Dr. Taichi Suzuki
Department of Microbiome Science
Max-Planck Institute for Developmental Biology
Title: "Ecology and evolution of host-microbial interactions in humans and wild mice"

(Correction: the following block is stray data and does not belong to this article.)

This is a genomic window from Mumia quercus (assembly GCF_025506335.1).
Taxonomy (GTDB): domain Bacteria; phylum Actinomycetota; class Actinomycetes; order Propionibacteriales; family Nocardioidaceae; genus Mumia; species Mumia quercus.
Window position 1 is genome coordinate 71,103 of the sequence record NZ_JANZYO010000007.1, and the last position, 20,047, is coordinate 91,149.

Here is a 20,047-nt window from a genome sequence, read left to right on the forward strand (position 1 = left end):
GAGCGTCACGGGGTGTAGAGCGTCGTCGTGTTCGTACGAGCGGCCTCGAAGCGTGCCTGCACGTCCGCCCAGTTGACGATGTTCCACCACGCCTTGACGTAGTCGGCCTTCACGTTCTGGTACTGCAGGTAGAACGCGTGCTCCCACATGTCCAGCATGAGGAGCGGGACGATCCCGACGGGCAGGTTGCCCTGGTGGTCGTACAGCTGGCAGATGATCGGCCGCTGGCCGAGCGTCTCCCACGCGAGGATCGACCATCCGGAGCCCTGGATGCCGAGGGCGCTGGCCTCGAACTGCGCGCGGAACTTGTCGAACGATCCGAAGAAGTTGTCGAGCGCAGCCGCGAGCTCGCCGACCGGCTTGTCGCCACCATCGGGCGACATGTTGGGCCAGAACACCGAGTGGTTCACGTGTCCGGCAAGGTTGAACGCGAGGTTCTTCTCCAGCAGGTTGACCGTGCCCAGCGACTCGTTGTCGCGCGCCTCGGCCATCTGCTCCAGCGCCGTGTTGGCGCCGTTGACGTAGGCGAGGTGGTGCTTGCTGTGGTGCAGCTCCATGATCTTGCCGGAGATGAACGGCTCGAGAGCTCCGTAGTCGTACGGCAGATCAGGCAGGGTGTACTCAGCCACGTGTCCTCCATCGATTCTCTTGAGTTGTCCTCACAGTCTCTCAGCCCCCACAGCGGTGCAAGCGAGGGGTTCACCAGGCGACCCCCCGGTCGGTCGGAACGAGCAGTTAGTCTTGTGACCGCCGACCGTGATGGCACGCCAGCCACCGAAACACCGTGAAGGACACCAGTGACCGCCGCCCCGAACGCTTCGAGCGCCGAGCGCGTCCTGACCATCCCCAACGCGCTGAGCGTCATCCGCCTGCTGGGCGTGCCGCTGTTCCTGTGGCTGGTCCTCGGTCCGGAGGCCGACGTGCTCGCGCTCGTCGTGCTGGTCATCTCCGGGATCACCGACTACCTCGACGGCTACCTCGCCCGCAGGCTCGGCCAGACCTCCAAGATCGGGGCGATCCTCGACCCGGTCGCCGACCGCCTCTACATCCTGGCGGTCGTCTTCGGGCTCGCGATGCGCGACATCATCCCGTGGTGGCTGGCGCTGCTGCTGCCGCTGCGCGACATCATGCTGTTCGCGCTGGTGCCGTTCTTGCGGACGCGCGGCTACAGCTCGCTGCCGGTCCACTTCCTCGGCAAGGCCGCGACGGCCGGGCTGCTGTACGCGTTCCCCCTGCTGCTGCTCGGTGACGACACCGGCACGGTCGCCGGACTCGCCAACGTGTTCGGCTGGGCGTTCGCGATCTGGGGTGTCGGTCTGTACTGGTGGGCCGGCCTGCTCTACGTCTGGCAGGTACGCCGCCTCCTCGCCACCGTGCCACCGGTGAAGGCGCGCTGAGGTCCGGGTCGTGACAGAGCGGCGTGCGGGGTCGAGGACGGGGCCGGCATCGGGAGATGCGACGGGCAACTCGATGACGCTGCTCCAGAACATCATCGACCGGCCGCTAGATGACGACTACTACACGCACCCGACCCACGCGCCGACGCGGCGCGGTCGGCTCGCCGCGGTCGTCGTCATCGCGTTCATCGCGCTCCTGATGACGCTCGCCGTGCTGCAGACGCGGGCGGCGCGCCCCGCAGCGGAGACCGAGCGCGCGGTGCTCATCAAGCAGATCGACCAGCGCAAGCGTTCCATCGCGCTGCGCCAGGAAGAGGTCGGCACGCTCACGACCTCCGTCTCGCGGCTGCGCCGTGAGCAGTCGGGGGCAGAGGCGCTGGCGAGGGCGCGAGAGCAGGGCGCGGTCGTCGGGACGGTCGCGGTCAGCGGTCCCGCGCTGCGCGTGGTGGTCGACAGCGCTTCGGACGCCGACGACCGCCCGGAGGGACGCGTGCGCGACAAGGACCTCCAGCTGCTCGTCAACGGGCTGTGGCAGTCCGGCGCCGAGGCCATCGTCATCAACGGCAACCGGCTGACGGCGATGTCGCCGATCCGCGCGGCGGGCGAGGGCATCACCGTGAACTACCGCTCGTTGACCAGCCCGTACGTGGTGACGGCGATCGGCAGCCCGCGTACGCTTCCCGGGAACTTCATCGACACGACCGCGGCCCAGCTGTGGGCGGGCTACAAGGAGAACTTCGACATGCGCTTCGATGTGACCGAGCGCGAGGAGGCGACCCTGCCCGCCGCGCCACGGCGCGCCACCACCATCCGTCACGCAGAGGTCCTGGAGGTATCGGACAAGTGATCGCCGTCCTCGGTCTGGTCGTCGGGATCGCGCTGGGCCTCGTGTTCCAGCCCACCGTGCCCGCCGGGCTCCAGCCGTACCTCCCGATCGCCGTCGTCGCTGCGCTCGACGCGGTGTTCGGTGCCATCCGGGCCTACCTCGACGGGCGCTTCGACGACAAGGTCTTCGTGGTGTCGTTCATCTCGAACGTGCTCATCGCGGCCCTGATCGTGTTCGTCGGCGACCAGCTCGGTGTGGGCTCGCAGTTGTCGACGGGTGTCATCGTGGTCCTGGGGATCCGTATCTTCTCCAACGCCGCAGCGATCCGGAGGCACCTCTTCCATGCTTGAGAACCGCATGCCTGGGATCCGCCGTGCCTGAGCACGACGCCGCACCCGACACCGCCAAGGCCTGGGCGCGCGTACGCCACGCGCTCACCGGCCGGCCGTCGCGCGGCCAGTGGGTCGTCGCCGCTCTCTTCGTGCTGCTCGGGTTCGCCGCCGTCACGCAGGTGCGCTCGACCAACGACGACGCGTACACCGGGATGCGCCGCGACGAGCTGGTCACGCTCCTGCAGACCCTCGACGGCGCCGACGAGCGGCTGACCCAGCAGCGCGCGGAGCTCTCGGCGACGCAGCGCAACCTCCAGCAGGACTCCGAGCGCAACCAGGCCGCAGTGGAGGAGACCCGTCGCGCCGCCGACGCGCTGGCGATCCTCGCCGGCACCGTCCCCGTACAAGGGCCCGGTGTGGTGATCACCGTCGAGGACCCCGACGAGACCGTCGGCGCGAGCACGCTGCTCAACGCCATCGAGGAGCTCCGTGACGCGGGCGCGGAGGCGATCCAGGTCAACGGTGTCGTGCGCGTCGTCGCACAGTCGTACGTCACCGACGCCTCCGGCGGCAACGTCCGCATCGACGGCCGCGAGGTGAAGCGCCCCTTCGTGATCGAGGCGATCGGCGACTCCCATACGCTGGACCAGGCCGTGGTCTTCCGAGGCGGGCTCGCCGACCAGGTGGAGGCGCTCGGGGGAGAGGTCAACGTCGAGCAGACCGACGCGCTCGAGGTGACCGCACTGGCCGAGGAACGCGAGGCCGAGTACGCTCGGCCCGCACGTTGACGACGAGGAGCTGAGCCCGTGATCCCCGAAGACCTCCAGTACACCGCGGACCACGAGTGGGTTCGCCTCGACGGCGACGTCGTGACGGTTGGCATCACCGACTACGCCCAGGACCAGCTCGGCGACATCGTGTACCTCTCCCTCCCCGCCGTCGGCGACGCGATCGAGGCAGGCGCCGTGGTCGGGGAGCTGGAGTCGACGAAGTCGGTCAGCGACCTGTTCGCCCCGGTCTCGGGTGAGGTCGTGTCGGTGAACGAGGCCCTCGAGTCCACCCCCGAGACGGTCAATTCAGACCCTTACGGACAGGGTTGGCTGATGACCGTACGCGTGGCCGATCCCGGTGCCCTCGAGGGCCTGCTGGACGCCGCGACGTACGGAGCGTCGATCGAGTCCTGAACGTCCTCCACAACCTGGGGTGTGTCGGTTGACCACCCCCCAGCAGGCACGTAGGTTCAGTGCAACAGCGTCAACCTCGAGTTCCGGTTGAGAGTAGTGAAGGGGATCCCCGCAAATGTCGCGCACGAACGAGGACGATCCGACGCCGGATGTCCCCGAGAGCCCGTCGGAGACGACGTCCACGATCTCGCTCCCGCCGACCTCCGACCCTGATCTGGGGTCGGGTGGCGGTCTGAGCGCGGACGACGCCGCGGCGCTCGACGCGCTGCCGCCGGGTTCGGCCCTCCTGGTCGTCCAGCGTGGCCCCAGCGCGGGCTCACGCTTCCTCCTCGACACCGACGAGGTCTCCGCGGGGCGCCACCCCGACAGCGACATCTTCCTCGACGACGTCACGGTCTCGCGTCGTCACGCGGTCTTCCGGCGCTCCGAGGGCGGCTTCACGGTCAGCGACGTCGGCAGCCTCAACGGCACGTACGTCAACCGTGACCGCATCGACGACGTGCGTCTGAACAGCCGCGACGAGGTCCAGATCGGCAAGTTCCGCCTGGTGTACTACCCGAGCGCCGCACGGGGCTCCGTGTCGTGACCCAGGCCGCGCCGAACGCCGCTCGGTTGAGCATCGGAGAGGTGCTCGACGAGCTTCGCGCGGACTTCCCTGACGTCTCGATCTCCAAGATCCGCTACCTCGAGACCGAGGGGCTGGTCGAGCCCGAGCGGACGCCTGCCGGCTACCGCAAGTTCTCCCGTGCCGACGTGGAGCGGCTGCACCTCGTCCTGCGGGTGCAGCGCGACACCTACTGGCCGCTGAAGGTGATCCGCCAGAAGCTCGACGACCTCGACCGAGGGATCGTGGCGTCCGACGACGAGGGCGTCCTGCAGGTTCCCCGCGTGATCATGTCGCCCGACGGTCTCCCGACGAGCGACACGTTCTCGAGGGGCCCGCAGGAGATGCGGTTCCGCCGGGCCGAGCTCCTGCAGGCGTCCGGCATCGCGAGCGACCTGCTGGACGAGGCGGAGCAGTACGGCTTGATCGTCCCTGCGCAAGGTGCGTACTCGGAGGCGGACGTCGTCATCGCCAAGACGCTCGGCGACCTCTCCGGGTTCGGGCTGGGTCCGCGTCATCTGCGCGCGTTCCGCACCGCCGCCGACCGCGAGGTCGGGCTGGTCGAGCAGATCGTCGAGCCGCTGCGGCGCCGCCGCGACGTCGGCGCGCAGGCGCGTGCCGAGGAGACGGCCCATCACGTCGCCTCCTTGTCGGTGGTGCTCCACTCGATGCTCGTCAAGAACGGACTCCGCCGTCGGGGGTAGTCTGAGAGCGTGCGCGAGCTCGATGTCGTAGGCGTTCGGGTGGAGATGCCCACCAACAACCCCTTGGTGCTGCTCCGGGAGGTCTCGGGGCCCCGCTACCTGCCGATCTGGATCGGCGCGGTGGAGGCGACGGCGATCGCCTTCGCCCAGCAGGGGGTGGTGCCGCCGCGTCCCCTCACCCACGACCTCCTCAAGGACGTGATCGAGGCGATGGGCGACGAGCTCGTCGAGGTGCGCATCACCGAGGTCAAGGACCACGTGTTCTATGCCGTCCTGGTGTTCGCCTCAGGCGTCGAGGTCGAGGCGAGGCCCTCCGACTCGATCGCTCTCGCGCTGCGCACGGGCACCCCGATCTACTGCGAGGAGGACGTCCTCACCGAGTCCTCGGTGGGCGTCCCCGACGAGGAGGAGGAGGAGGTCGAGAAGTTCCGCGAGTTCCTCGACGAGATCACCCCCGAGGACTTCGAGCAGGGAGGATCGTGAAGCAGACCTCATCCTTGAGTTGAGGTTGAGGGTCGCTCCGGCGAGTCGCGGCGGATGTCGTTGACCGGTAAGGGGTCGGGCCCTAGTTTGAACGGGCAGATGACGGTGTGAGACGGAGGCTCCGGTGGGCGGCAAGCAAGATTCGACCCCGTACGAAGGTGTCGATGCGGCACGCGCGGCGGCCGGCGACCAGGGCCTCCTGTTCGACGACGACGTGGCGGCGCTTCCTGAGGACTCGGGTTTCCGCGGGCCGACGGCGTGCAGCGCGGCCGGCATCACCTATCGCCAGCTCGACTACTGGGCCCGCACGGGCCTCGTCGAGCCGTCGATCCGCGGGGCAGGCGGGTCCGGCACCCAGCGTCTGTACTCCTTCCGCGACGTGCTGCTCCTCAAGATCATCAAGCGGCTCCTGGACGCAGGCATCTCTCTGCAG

Abstract: Animals harbor microbial communities that provide opportunities for host-microbial coevolution. However, studying the parallel evolutionary history between hosts and microbes and selection pressures involved in their interactions remains a challenge, especially in mammalian hosts with a complex gut microbiota. Here, we analyzed paired human genotypes and bacterial strain genotypes from fecal metagenomes, obtained from five countries, and identified multiple species of adult and child gut microbes that codiversified with humans. Patterns of strain transfer between populations are generally consistent with an African origin, and suggest long-term vertical transmission over thousands of generations. In accord, we show the same strains also faithfully transmit between mothers and their children. A second line of my work uses wild house mice as a model system and explored how the microbiome contributes to host adaptation to new environments by combing both field- and lab-based approaches. I will briefly describe an ongoing selection experiment on the wild mouse microbiome and show how a selection on the microbiome alone is sufficient to shift host traits within five generations without host evolution. Together, I will discuss the role of microbiome in host ecology and evolution.
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